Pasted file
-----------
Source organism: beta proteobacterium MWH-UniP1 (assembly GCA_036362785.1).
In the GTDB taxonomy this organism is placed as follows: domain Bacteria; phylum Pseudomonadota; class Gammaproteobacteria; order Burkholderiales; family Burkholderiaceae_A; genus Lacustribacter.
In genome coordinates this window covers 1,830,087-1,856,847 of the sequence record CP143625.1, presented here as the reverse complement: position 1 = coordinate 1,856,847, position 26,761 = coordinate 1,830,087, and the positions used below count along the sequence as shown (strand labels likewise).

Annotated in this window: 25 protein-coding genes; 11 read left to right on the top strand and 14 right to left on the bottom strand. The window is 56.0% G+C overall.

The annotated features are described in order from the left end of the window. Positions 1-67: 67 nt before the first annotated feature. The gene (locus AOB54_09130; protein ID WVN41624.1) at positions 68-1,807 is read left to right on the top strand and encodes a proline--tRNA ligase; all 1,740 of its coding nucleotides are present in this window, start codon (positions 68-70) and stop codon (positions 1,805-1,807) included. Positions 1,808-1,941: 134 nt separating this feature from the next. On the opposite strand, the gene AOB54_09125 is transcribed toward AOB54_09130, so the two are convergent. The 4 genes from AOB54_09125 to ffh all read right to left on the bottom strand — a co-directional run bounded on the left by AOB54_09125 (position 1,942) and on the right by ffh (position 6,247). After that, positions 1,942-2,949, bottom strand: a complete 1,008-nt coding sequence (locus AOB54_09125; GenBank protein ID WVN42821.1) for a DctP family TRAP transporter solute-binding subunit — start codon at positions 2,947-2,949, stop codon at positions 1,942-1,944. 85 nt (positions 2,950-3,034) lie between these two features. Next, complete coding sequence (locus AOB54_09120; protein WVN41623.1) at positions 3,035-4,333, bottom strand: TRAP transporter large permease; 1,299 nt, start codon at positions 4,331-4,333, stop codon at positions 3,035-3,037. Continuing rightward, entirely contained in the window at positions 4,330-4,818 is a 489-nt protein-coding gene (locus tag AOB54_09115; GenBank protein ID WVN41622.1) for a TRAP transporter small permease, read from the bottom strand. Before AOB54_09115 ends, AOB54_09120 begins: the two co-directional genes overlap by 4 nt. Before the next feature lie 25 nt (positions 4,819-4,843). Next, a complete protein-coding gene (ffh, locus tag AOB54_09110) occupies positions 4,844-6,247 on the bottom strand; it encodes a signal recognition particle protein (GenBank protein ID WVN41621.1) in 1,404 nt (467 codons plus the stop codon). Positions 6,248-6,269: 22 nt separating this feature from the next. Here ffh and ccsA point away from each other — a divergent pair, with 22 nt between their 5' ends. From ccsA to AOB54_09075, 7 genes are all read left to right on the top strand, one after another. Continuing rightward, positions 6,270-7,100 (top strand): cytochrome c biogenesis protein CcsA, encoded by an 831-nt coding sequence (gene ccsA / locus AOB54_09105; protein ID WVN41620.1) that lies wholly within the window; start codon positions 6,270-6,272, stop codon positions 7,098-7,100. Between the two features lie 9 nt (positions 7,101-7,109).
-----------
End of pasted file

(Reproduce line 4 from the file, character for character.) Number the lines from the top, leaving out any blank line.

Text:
Annotated in this window: 25 protein-coding genes; 11 read left to right on the top strand and 14 right to left on the bottom strand. The window is 56.0% G+C overall.